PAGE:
It is about time I did an update on the NaNoWriMo progress. So far it is going good without being outstanding – around 15,100 words in the fist 8 days. At current rates I should hit the target goal by the end of the month, though with Skyrim due out in a couple of days productivity may drop off. So far the words are split between the first novelette (7250 words done) and the novella (7900 words done.)
Once done it will still need a bit of polishing, and I do mean to make a few adjustments to Obadiah when that happens as well. I came to the idea that I’d like him to be a purveyor of innocent snark – by that he makes comments that are on the surface innocent enough but in a different tone could be snarky. The idea came from a comment he made at one point which fitted that concept – “A most novel solution, sir,” Obadiah said, “But I do trust that it has not caused us an impediment to getting out, should the need arise.”
And now for a short extract (which still needs polishing up), of the opening passage of the first novelette, which goes by the working title Hammer of the Pygmies.
The room shuddered in accordance with the muffled explosion that sounded from outside. The fine crystal chandelier swayed, while upon the table porcelain and silverware rattled.
There sat at the table, reading a newspaper, a tall man of handsome demeanour. His blond hair, moustache and sideburns were neatly trimmed, with not a strand out of place. He had reached the age where its exact nature was hard to pin down, for while not a touch of grey marred his hair, the sure sign of the passage of years, he was yet no longer a youngster either.
Sir Richard Hammerman, gentleman adventurer, late of East Dalforth Estate in Albion, but of present making his residence in Her Immortal Majesty Queen Elizabeth the First’s Cape Colony in South Africus, twitched aside the corners of the evening newspaper he was perusing to look down the length of the table towards the doorway into the room with a keen blue eyed gaze. It took only a few moments for the door to open. A big, solidly built man with a ruddy complexion entered. He bore a large walrus moustache and short cropped ginger hair as well as an expression of thoughtful concentration.
“The Doctor?” Sir Richard enquired.
Sir Richard replied with a touch of a nod before returning to his paper. “It would prudent, I think, to have a cup of tea ready for him, Obadiah.”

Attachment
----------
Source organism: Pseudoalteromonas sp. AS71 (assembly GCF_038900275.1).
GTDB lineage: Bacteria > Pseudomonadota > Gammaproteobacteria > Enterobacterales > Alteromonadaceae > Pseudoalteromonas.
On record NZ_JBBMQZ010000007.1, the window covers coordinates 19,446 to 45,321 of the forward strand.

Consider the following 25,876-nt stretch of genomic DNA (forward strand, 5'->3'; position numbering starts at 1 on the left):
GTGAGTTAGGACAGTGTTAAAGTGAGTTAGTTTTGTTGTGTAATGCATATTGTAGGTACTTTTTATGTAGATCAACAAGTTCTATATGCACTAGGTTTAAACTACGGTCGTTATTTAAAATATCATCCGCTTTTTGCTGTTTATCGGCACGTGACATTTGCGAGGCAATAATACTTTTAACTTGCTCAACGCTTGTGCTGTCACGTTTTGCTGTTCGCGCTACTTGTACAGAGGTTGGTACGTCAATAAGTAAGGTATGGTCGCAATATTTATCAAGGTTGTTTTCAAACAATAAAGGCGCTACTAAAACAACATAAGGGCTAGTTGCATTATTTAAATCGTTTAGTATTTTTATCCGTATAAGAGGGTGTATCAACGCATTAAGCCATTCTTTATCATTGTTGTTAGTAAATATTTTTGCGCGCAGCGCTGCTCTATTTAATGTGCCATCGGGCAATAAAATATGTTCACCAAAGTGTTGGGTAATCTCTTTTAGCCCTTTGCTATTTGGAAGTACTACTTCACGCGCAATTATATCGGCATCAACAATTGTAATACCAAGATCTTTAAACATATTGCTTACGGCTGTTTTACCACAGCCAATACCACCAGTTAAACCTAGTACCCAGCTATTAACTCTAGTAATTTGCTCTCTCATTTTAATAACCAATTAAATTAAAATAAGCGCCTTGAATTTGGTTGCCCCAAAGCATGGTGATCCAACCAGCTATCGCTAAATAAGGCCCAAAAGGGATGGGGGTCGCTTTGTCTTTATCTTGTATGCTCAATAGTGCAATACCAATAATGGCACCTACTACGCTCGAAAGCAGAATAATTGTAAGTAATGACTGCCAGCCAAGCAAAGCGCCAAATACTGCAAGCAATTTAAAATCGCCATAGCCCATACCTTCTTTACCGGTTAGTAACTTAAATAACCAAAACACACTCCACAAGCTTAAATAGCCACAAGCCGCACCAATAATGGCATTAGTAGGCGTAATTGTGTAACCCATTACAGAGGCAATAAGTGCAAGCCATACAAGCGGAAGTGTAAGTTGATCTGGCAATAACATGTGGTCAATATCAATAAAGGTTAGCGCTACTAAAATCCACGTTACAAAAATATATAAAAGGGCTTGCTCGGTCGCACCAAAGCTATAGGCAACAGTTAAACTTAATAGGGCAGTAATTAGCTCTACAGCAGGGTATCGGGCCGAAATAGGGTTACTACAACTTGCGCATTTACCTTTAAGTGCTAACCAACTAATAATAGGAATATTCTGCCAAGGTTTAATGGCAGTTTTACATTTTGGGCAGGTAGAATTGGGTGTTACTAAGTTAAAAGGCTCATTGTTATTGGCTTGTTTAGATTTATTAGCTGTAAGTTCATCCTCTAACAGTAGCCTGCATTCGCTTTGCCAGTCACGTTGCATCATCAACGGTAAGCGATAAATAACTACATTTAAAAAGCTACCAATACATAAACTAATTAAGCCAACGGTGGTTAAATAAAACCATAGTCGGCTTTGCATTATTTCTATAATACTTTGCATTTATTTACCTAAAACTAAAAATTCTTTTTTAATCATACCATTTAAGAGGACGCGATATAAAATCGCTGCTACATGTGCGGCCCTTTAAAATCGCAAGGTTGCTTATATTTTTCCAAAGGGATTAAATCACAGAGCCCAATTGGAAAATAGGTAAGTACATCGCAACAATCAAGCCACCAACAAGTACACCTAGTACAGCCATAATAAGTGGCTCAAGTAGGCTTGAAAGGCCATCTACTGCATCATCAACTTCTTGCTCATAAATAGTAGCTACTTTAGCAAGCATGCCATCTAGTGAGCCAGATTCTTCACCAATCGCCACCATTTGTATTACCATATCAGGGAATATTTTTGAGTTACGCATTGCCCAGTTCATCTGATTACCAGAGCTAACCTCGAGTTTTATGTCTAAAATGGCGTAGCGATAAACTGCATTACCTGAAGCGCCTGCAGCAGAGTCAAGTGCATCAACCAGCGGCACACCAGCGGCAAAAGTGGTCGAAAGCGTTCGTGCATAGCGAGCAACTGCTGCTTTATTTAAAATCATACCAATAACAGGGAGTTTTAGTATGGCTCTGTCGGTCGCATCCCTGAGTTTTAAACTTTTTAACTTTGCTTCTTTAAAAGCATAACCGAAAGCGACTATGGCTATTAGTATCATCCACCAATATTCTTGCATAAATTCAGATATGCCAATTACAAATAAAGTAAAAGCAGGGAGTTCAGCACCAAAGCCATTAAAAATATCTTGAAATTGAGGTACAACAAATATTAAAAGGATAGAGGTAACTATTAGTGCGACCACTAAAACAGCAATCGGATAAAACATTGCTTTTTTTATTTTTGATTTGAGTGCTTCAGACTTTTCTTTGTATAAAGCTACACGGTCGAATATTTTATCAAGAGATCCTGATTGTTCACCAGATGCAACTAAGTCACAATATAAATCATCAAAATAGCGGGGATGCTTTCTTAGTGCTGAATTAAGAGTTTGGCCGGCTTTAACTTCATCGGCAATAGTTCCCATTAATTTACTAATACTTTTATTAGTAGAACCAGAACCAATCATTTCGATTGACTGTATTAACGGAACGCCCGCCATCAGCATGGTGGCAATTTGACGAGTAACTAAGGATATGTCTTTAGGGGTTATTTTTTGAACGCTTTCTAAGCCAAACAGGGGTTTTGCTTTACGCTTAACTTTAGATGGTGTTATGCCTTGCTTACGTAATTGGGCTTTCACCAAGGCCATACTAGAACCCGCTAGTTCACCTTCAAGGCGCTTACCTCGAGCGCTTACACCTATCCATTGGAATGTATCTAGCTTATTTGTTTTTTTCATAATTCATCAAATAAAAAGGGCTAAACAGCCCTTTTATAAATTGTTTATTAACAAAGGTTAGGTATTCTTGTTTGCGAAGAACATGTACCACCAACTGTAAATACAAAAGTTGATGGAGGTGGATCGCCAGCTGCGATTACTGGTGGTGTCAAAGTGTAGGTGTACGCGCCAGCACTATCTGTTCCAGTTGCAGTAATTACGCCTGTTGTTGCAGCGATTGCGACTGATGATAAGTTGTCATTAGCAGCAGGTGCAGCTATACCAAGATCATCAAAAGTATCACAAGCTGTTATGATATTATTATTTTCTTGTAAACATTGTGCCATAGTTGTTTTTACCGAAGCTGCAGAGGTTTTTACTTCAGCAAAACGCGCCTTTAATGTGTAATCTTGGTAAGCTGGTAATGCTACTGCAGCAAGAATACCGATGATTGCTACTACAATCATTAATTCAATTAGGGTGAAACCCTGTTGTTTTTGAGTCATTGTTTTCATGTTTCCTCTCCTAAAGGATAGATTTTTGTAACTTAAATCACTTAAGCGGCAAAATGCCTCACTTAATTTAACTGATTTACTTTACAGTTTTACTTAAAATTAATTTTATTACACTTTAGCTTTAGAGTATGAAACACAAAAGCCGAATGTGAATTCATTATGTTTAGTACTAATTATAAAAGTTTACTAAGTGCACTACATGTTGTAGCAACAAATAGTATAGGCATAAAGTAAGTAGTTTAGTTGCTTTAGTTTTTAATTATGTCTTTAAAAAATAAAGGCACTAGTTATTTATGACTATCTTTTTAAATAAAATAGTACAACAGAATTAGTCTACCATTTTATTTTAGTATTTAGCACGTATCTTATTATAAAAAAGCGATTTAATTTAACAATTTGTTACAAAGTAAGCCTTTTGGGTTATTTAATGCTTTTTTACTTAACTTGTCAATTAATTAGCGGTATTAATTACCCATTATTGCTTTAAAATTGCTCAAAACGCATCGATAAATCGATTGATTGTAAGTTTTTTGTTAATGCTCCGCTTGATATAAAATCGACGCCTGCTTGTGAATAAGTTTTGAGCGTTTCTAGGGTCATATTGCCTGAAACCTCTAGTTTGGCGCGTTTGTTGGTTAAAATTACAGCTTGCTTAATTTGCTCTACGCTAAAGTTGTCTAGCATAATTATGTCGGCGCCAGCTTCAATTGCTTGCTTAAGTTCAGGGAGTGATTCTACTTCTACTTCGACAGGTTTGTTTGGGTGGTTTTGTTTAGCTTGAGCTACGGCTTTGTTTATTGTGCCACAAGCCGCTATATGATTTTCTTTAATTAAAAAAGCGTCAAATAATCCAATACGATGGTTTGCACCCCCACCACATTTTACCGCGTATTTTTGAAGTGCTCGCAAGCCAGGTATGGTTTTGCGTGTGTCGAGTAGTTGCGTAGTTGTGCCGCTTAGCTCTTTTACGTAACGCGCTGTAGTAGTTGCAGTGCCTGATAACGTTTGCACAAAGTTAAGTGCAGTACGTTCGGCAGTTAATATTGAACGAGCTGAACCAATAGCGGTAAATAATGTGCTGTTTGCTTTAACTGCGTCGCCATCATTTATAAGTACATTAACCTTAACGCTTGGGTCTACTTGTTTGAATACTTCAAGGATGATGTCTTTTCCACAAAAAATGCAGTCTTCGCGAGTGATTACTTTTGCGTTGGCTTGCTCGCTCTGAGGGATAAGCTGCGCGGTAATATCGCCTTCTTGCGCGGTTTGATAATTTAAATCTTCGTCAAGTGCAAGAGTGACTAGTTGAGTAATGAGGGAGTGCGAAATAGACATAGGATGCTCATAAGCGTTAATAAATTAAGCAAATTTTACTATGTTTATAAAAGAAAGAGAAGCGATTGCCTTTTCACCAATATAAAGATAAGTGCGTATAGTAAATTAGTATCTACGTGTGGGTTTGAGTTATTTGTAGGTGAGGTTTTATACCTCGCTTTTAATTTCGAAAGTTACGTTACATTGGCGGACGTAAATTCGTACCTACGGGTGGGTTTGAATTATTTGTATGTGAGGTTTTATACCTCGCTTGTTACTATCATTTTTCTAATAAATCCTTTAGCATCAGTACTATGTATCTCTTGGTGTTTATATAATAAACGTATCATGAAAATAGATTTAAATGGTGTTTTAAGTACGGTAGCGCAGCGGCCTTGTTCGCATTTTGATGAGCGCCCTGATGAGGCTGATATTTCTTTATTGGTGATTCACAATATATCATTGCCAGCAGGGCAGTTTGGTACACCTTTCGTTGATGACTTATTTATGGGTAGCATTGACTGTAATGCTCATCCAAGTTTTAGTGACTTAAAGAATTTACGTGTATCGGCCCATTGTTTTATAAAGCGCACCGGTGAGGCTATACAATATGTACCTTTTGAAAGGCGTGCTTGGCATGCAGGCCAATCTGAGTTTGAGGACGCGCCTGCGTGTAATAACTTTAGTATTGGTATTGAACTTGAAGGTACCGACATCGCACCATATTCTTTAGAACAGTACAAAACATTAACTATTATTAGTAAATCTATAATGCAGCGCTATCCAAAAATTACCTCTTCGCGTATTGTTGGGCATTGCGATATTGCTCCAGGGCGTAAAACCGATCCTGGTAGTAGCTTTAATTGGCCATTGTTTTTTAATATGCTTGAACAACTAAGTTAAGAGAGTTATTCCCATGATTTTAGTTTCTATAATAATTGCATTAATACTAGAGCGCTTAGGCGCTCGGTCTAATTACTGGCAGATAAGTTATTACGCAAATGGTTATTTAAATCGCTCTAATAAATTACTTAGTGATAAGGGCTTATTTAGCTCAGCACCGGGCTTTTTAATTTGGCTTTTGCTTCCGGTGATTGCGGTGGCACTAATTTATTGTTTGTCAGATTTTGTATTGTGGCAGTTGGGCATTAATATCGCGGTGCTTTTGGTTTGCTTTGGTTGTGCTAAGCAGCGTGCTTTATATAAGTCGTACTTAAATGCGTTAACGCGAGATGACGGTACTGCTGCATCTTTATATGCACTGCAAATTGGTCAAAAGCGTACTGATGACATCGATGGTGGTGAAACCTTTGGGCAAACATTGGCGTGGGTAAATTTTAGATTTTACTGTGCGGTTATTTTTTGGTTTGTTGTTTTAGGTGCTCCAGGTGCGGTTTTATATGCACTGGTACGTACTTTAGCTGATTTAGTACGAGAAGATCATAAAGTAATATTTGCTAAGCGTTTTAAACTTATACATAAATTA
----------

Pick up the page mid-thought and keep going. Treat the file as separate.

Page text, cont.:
Obadiah Crabb stepped back out of the room, leaving Sir Richard to his reading as he awaited the arrival of the good doctor. The Cape Colony Times, the local news sheet, held reports from across the Empire and its Dominions, from Indus and Australis, from across the dark continent of Africus and the New World, and was the paper read by the Gentlemen of Cape Colony. Sir Richard tuned a page before picking up a cup of tea to take a sip from. His eye caught note of news from the Indus frontier, of reports of clashes with tribal revels, followed by a report of the continuing boom of the Australis Gold Rushes, where the lucky were striking it rich overnight.
When the door at last reopened, Sir Richard had finished with both his cup of tea and the perusal of the paper. The man who entered the room, Doctor Hamilton Gooding, had a face dominated by a long nose and an impressive bushy salt and pepper beard. Smudges of soot covered his face, all bar for circles about his eyes where his brass goggles had sat, goggles that were now pushed up onto his head. He pulled off a pair of thick leather gloves, and tossed them down along with a heavy work apron that bore the pock marks produced by hot sparks.
“Problems, doctor?” Sir Richard enquired politely.
“Aye, that there is laddie,” Hamilton replied in his thick Scotti accent. “The wee mule is having a spot o’bother. I requested a Number Three tumbling ratchet and what they supplied me with was a blasted Number Five. Caused the whole contraption to o’erheat and near take my head off.”
Obadiah slipped back into the room, setting down a fresh cup of tea before Doctor Hamilton.
“Much appreciated, laddie,” Hamilton said, easing his frame into a chair. Taking up the sugar prongs he added a cube of sugar to the tea and commenced stirring it in.
“Has this set back our plans?” Sir Richard asked, folding up the paper and setting it down on the table. Obadiah busied himself clearing away the plates and platters that had been set down for dinner.
“Not at all. I’ll have the wee beastie back up and functioning afore you can mention it.”
“That is good to hear.”
Out in the hallway, the clock began to jangle, marking the arrival of a new hour.
Sir Richard pushed back his chair and rose to his feet. “If you will excuse me, I am expected down at the club.”